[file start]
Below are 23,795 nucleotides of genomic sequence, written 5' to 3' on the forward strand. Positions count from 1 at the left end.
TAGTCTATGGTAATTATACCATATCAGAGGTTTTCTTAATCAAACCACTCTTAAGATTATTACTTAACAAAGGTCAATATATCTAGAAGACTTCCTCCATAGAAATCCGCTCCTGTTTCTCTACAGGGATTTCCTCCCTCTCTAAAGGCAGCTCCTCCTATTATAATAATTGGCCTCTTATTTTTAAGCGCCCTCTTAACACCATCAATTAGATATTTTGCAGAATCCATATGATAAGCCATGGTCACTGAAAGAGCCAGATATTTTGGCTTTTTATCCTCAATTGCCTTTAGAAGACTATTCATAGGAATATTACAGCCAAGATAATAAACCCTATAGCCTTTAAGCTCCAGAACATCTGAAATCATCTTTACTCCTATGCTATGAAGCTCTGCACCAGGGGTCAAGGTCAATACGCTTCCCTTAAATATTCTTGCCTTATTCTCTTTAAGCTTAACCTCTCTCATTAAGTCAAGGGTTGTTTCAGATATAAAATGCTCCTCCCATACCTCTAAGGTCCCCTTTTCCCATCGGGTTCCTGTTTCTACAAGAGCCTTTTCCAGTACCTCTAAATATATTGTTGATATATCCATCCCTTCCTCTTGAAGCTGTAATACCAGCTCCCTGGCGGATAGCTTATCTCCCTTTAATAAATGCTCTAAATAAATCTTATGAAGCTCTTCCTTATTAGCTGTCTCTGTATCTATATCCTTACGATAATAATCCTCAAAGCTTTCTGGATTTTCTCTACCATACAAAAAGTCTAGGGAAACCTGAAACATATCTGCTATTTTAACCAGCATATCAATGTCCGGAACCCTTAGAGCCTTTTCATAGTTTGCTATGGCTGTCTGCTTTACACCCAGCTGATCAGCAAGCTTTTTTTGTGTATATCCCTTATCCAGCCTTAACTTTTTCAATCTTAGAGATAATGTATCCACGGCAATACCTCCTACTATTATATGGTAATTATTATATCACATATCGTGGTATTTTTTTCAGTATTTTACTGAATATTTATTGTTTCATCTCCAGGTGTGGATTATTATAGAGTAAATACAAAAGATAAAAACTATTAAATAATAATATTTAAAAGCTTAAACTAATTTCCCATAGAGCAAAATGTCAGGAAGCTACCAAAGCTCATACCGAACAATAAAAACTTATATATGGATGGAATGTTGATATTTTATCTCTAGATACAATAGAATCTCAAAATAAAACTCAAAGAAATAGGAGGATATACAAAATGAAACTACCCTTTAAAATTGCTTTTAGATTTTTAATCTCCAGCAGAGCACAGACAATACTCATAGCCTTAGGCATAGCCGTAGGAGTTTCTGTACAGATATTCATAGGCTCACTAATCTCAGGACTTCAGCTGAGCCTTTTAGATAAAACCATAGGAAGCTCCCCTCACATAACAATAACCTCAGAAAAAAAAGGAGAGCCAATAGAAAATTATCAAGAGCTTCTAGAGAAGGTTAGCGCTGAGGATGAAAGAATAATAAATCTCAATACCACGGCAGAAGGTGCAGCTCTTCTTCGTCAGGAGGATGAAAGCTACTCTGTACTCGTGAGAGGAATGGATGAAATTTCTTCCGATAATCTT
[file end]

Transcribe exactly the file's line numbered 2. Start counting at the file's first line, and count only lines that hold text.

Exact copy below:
TAGTCTATGGTAATTATACCATATCAGAGGTTTTCTTAATCAAACCACTCTTAAGATTATTACTTAACAAAGGTCAATATATCTAGAAGACTTCCTCCATAGAAATCCGCTCCTGTTTCTCTACAGGGATTTCCTCCCTCTCTAAAGGCAGCTCCTCCTATTATAATAATTGGCCTCTTATTTTTAAGCGCCCTCTTAACACCATCAATTAGATATTTTGCAGAATCCATATGATAAGCCATGGTCACTGAAAGAGCCAGATATTTTGGCTTTTTATCCTCAATTGCCTTTAGAAGACTATTCATAGGAATATTACAGCCAAGATAATAAACCCTATAGCCTTTAAGCTCCAGAACATCTGAAATCATCTTTACTCCTATGCTATGAAGCTCTGCACCAGGGGTCAAGGTCAATACGCTTCCCTTAAATATTCTTGCCTTATTCTCTTTAAGCTTAACCTCTCTCATTAAGTCAAGGGTTGTTTCAGATATAAAATGCTCCTCCCATACCTCTAAGGTCCCCTTTTCCCATCGGGTTCCTGTTTCTACAAGAGCCTTTTCCAGTACCTCTAAATATATTGTTGATATATCCATCCCTTCCTCTTGAAGCTGTAATACCAGCTCCCTGGCGGATAGCTTATCTCCCTTTAATAAATGCTCTAAATAAATCTTATGAAGCTCTTCCTTATTAGCTGTCTCTGTATCTATATCCTTACGATAATAATCCTCAAAGCTTTCTGGATTTTCTCTACCATACAAAAAGTCTAGGGAAACCTGAAACATATCTGCTATTTTAACCAGCATATCAATGTCCGGAACCCTTAGAGCCTTTTCATAGTTTGCTATGGCTGTCTGCTTTACACCCAGCTGATCAGCAAGCTTTTTTTGTGTATATCCCTTATCCAGCCTTAACTTTTTCAATCTTAGAGATAATGTATCCACGGCAATACCTCCTACTATTATATGGTAATTATTATATCACATATCGTGGTATTTTTTTCAGTATTTTACTGAATATTTATTGTTTCATCTCCAGGTGTGGATTATTATAGAGTAAATACAAAAGATAAAAACTATTAAATAATAATATTTAAAAGCTTAAACTAATTTCCCATAGAGCAAAATGTCAGGAAGCTACCAAAGCTCATACCGAACAATAAAAACTTATATATGGATGGAATGTTGATATTTTATCTCTAGATACAATAGAATCTCAAAATAAAACTCAAAGAAATAGGAGGATATACAAAATGAAACTACCCTTTAAAATTGCTTTTAGATTTTTAATCTCCAGCAGAGCACAGACAATACTCATAGCCTTAGGCATAGCCGTAGGAGTTTCTGTACAGATATTCATAGGCTCACTAATCTCAGGACTTCAGCTGAGCCTTTTAGATAAAACCATAGGAAGCTCCCCTCACATAACAATAACCTCAGAAAAAAAAGGAGAGCCAATAGAAAATTATCAAGAGCTTCTAGAGAAGGTTAGCGCTGAGGATGAAAGAATAATAAATCTCAATACCACGGCAGAAGGTGCAGCTCTTCTTCGTCAGGAGGATGAAAGCTACTCTGTACTCGTGAGAGGAATGGATGAAATTTCTTCCGATAATCTT